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Mathias Corvinus Collegium (MCC) and The Hungary Initiatives Foundation (HIF) announced a ten-month Hungarian program for young American researchers and professionals dealing with Central and Eastern Europe at a press conference in Budapest on Tuesday, with the name Budapest Fellowship.

At the event, Balázs Orbán, Chairman of the MCC Board of Trustees, also assessed the new initiative as strategically important for Hungarian cultural diplomacy: four experts from the United States conduct Hungarian-related research at the National University of Civil Service, the National Remembrance Committee, as well as at Danube Institute and the Research Institute for National Strategy.

The politician, who is the Parliamentary and Strategic State Secretary of the Prime Minister's Office, stated regarding the antecedents that MCC is in the midst of a transformation and development. He reminded that for Hungary, talent management is a matter of national strategy, and the collegium was given the task of taking part in the training of the Hungarian political and economic elite of the 21st century.

He added that their 25-years-old talent development program will therefore be expanded and deepened, with MCC centres opening in more than thirty locations in the Carpathian Basin, where almost ten thousand young people will be educated from primary school to university, and "beyond."

Among the strategic points for the formation of the next Hungarian generation and the "most talented national elite", the chairman of the board of trustees mentioned that the participants of their programs must be aware of "who we, Hungarians are" and what we want to achieve in the future.

Furthermore, he pointed out, "we Hungarians must understand" the events taking place around us and how they are thought of in the nodes of civilization that determine the situation and future of the country.

Balázs Orbán also defined the goal of "bringing knowledge from the outside in the sense of the classic Hungarian Reform Era" as well as of explaining to other countries "who we are, how we think and what our goals are".

Previously, "this ability, due to certain historical features" was limited, but at the same time the restoration of Hungarian sovereignty provides an opportunity to restart it, he worded.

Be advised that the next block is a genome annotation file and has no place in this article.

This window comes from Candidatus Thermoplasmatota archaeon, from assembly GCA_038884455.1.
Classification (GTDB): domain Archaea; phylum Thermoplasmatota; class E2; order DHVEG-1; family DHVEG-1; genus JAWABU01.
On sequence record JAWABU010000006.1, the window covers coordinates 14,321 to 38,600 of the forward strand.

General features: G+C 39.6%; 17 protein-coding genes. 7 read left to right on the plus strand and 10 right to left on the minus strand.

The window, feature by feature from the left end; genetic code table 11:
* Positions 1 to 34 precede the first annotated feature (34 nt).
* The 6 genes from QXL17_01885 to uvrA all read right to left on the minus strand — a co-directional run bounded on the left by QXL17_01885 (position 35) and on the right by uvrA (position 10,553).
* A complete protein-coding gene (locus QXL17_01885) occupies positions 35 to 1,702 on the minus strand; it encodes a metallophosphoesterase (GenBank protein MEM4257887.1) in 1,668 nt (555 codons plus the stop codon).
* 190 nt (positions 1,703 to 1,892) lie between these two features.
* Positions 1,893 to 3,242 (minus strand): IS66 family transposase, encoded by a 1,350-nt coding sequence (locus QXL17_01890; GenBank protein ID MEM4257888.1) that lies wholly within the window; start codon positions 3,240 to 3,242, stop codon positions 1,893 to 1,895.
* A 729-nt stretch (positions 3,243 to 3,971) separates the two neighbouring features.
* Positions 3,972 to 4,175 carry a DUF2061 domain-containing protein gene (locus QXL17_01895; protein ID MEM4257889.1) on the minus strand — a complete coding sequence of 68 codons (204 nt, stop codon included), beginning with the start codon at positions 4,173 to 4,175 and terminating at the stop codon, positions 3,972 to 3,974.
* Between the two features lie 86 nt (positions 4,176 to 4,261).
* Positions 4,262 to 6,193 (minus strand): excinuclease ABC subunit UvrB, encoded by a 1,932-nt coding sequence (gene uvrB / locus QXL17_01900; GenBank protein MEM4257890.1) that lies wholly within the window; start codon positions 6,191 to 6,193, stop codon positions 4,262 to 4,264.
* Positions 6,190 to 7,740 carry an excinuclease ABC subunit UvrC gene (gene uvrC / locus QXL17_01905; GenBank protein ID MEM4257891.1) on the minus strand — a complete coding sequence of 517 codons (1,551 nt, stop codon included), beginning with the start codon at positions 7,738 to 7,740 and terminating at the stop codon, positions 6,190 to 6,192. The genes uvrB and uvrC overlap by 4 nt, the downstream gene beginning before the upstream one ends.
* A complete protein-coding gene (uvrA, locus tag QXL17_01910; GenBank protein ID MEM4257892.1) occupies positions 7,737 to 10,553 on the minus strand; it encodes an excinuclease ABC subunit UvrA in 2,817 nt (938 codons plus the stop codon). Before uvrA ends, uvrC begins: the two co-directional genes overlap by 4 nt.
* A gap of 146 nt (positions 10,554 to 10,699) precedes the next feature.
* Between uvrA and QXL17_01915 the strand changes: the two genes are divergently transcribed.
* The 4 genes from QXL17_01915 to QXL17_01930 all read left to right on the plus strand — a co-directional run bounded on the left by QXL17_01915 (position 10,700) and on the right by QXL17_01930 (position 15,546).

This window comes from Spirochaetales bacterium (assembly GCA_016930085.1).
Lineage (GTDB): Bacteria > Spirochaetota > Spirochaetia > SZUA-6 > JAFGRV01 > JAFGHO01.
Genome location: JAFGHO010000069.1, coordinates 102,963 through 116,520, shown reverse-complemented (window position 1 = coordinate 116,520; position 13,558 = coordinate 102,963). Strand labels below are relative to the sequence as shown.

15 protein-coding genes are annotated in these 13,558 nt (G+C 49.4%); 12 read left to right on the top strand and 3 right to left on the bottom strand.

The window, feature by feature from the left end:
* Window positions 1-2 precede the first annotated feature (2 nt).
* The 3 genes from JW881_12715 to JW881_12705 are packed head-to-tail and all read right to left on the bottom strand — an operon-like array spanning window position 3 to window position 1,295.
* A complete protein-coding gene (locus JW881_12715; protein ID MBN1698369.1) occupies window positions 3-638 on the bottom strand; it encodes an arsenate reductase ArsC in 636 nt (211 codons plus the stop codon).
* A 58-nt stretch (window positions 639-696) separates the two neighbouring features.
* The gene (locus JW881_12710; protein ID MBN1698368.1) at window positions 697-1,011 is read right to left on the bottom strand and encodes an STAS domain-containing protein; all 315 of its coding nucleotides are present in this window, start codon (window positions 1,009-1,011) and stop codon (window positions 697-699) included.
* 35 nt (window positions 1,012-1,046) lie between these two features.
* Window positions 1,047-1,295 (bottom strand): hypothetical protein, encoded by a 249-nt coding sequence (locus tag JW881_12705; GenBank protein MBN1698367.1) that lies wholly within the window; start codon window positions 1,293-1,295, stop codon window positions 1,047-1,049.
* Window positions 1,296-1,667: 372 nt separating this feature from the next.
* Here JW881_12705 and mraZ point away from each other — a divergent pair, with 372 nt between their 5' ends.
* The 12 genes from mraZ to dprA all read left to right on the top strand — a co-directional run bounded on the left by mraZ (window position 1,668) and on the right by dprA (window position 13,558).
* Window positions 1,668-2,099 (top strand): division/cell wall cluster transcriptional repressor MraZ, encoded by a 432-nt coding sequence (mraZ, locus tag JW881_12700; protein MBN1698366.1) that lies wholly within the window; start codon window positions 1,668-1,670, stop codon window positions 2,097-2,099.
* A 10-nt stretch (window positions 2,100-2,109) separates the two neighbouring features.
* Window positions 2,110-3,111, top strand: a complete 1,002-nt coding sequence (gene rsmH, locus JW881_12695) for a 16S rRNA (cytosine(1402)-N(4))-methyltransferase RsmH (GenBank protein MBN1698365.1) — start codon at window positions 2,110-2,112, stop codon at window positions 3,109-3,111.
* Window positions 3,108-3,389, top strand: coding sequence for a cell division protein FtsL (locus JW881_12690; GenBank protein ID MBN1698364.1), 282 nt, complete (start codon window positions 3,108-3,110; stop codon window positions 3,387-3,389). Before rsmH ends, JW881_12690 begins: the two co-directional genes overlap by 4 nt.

Concerning the Budapest Fellowship Program, he explained that from time to time, possibly an increasing number of young professionals from the United States are offered research opportunities in Hungary who are interested in the region, want to learn about it and "basically turn to us with friendship and openness".

For them, a complex training program has been put together, at the end of which the participants will "much better understand" Hungary's aspirations and contribute to the further development of high-level bilateral relations, said Balázs Orbán, who also expressed his gratitude to the Washington-based HIF founded in 2013.

Anna Smith Lacey, Managing Director of HIF, emphasized that the Budapest Fellowship Program takes cooperation with MCC to a new level. Through the ten-month, intensive, intellectually challenging program, participants can get to know and feel what Hungary is all about, she said, including the fact that most of those who form an opinion about Hungary in the international arena lack knowledge about the country.

In addition to their work at the host institutions, the participants will tour the country, take part in historical seminars and a Hungarian language course, at the end of which, Anna Smith Lacey hopes, they will be able to get acquainted with the resources needed for their research in the original language. Topics include American-Hungarian military relations, property rights problems in the Rákosi regime, pandemic management and double standards, as well as Hungarian nationality rights in neighbouring countries.